Friends and family of Holocaust survivor Elie Wiesel gathered at the Orthodox Fifth Avenue Synagogue in New York City Sunday to put the 87-year-old Nobel laureate to rest.
Wiesel’s family said he died Saturday after a protracted battle with an undisclosed illness. Outside the synagogue, a large crowd gathered to pay its respects to an iconic man most of them had never met, but nonetheless admired.
“He was someone who protected us; he interceded against our worst instincts,” said Sarah Bardin, a 44-year-old preschool teacher in attendance, to The New York Times.
Like millions of people across the globe, Bardin was familiar with Wiesel through his famous writing. Wiesel’s most notable work was his book “Night,” a memoir of his experience as a Holocaust victim during World War II published in 1958.
Originally from Romania, Wiesel and his family were sent to the Auschwitz concentration camp in Poland in 1944. Though he was only 15 at the time, Wiesel told his German captors he was 18 in order to not be executed with other children who could not work.
Wiesel was transferred, and later freed, from the Buchenwald camp in Germany in 1945. Of his family of six, only Wiesel and two of his sisters survived the war.
Wiesel went on to have a prolific career as a journalist, writer and professor at the City College of New York, followed by a position at Boston University. He would spend his entire life as an advocate for world peace and for those who did not survive the Holocaust, though he once admitted he had difficulty finding the words for “Night.”
“I’m not sure, by the way, that I did find them,” he once said. “Maybe there are no words for what happened. Maybe somehow, the Germans … the cruel killers, have succeeded at least in one way, at least that it deprived us, the victims, of finding the proper language of saying what they had done to us, because there are no words for it.”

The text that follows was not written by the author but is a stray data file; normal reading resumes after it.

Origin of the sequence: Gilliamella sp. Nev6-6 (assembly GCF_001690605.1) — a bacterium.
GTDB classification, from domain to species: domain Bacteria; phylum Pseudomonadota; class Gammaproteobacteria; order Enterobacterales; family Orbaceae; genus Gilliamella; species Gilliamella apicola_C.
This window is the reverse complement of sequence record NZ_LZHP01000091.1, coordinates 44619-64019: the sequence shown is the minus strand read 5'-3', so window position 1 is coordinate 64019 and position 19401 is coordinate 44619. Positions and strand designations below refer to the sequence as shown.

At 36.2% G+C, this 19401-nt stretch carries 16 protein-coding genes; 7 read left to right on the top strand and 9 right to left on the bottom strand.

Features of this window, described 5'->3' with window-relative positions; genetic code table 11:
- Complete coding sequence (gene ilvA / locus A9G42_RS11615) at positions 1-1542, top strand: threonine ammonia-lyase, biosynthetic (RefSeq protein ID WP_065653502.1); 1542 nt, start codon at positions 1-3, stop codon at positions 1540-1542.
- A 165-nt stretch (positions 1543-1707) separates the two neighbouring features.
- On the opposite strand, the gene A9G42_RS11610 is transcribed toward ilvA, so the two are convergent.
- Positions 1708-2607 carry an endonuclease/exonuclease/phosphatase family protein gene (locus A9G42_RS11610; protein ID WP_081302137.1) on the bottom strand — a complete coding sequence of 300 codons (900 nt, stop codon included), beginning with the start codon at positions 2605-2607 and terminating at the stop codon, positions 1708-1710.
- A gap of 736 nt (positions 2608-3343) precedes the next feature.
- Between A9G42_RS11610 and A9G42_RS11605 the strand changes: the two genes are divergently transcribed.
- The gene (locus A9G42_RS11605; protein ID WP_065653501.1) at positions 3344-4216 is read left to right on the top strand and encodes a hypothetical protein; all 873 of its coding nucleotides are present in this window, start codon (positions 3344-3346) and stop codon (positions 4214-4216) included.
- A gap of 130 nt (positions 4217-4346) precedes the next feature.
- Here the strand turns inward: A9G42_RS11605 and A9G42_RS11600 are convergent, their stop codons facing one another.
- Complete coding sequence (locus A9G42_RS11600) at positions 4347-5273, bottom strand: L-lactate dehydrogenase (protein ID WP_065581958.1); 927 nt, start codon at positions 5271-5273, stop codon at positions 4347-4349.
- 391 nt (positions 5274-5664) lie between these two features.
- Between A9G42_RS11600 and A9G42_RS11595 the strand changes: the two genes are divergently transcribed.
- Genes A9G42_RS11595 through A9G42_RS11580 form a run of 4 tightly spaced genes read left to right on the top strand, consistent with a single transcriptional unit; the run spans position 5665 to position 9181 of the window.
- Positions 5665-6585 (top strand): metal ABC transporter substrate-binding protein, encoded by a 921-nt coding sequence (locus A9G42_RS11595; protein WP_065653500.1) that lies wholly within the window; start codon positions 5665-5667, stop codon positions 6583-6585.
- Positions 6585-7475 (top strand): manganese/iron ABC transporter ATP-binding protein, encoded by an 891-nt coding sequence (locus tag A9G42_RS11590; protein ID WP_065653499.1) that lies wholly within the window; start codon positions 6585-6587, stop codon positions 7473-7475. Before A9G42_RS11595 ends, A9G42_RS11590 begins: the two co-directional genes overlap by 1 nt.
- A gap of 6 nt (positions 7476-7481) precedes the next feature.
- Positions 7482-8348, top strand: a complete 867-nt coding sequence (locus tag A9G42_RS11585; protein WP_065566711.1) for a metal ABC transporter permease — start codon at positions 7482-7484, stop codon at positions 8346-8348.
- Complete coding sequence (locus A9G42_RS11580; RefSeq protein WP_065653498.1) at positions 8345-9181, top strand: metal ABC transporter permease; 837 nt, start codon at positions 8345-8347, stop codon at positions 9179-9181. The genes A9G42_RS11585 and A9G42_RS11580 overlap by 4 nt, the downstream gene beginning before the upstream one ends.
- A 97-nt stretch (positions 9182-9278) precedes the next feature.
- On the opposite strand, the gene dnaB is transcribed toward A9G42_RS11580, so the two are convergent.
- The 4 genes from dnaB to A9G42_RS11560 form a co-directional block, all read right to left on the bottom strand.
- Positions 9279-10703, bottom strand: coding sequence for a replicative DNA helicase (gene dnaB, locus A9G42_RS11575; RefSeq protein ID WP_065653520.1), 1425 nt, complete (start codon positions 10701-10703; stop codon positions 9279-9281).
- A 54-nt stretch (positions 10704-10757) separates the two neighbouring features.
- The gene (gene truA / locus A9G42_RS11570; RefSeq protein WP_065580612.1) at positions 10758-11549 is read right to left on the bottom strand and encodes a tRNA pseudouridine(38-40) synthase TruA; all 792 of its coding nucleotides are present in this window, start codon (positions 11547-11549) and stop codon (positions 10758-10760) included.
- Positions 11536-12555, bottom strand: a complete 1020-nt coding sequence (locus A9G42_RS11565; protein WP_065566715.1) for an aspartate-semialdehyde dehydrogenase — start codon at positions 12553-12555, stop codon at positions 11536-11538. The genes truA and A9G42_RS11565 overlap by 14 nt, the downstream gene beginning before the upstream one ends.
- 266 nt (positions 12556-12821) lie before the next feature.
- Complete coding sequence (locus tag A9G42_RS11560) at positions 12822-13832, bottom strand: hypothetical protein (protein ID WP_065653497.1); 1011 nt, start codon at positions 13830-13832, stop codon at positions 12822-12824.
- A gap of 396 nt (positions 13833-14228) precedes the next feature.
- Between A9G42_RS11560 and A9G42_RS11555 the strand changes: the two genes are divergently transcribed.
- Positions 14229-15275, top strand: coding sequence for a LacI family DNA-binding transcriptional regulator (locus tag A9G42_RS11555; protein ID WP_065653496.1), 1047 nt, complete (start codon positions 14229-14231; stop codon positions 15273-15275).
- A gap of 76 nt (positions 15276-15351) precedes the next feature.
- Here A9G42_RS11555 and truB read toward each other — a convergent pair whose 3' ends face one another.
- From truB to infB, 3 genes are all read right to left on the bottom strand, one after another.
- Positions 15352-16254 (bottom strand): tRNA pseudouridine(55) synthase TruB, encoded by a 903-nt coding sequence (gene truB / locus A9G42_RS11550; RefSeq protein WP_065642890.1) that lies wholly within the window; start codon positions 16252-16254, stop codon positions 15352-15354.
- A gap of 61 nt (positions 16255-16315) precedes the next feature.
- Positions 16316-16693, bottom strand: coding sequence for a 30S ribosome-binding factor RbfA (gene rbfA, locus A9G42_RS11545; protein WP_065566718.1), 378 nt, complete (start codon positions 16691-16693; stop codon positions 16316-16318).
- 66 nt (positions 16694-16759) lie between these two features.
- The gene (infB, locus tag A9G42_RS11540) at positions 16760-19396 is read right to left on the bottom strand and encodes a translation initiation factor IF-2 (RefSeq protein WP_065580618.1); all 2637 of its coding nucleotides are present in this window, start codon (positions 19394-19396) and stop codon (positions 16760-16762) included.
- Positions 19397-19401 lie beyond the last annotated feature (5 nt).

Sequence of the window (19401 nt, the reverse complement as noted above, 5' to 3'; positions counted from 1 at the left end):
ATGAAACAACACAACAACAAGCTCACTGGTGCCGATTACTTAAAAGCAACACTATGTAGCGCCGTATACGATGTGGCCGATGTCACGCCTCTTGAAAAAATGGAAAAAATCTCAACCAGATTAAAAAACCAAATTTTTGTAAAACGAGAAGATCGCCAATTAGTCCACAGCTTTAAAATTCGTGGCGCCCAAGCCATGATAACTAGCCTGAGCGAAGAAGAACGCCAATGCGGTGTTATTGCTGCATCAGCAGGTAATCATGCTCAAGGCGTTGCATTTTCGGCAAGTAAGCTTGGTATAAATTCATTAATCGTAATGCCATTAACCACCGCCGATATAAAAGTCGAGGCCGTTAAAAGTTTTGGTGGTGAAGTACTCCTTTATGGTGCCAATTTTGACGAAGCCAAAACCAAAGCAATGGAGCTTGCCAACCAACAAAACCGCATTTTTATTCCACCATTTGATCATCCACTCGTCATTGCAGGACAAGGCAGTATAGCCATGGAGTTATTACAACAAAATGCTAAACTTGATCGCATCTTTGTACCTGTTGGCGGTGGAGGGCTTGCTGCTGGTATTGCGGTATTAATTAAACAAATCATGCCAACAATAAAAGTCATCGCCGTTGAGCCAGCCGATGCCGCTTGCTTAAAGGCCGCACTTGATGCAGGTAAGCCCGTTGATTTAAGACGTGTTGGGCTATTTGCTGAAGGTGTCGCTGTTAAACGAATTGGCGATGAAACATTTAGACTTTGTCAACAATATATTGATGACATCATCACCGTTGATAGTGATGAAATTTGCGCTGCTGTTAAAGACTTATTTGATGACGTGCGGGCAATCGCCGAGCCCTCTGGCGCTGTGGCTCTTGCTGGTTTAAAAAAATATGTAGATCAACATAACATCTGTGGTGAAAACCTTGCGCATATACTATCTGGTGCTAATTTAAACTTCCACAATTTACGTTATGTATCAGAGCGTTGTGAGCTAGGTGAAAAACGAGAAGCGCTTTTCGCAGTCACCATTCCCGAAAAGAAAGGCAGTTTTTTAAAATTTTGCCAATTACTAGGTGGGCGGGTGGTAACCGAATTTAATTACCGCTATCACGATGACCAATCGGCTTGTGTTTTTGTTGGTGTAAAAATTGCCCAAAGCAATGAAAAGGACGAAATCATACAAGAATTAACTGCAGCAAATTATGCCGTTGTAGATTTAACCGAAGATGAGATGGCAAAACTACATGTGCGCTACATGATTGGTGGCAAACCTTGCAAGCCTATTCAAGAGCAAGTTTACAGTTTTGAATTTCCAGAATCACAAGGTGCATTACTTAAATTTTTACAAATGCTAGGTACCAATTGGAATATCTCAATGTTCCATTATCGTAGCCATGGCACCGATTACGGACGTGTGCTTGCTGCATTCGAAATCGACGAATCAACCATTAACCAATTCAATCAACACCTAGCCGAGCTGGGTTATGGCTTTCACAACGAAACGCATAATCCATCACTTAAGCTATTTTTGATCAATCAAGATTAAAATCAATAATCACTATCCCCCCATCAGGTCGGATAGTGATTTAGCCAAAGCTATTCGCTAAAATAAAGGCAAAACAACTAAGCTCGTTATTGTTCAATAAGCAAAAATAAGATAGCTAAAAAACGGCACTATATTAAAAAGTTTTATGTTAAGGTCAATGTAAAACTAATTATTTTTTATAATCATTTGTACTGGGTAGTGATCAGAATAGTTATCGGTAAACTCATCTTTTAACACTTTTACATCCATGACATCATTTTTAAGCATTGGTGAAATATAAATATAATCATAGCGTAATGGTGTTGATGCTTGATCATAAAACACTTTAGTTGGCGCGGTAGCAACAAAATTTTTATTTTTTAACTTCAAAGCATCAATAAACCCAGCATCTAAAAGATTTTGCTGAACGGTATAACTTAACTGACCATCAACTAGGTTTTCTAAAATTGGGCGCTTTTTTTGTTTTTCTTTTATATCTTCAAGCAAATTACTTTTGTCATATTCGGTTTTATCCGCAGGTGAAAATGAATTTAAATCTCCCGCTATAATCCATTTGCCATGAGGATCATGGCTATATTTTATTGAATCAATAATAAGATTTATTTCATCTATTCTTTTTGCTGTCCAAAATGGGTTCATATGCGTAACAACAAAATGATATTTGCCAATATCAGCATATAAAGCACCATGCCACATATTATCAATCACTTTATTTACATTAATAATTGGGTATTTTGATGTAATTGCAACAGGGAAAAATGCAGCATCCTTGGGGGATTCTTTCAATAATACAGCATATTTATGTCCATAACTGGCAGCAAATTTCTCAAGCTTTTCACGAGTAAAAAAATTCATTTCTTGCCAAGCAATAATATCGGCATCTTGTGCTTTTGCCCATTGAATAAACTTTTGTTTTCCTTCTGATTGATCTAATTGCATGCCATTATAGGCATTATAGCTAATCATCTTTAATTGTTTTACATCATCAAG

Wiesel’s advocacy earned him a Nobel Peace Prize in 1986.
“From the abyss of the death camps he has come as a messenger to mankind, not with a message of hate and revenge, but with one of brotherhood and atonement,” said Egil Aarvik in a speech during Wiesel’s presentation ceremony.
Though Wiesel’s friends and family noted his significant accomplishments as a spiritual leader, they also spoke on his qualities as a father and friend. Former television journalist Ted Koppel noted Wiesel’s delightful sense of humor and how the two would find ways to make each other laugh over their decades-long friendship.
Per Jewish custom, Wiesel’s body was placed in an ordinary pine box draped with a blue velvet cloth. He was interred at Sharon Gardens cemetery Sunday afternoon.
Those who had the opportunity to hear Wiesel speak will remember the remarkable power in his words. Despite his soft voice, Wiesel spoke with a calm conviction that commanded the attention of his listeners.
Wiesel is survived by his wife, Marion, his son Elisha and two grandchildren.
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